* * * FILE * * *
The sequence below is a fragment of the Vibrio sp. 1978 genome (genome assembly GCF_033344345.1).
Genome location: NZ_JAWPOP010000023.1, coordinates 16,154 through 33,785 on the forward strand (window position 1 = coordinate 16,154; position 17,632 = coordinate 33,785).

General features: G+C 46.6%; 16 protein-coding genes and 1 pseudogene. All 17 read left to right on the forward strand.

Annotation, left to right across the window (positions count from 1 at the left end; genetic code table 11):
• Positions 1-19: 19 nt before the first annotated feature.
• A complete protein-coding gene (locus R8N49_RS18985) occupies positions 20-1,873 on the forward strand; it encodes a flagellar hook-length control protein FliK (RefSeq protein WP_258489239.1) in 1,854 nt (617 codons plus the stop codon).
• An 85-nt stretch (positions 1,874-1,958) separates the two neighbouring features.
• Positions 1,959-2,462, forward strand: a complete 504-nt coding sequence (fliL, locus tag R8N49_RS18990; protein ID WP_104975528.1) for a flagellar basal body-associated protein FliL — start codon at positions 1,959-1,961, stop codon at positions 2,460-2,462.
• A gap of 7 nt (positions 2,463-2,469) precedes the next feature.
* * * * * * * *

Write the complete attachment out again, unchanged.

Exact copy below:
The sequence below is a fragment of the Vibrio sp. 1978 genome (genome assembly GCF_033344345.1).
Genome location: NZ_JAWPOP010000023.1, coordinates 16,154 through 33,785 on the forward strand (window position 1 = coordinate 16,154; position 17,632 = coordinate 33,785).

General features: G+C 46.6%; 16 protein-coding genes and 1 pseudogene. All 17 read left to right on the forward strand.

Annotation, left to right across the window (positions count from 1 at the left end; genetic code table 11):
• Positions 1-19: 19 nt before the first annotated feature.
• A complete protein-coding gene (locus R8N49_RS18985) occupies positions 20-1,873 on the forward strand; it encodes a flagellar hook-length control protein FliK (RefSeq protein WP_258489239.1) in 1,854 nt (617 codons plus the stop codon).
• An 85-nt stretch (positions 1,874-1,958) separates the two neighbouring features.
• Positions 1,959-2,462, forward strand: a complete 504-nt coding sequence (fliL, locus tag R8N49_RS18990; protein ID WP_104975528.1) for a flagellar basal body-associated protein FliL — start codon at positions 1,959-1,961, stop codon at positions 2,460-2,462.
• A gap of 7 nt (positions 2,463-2,469) precedes the next feature.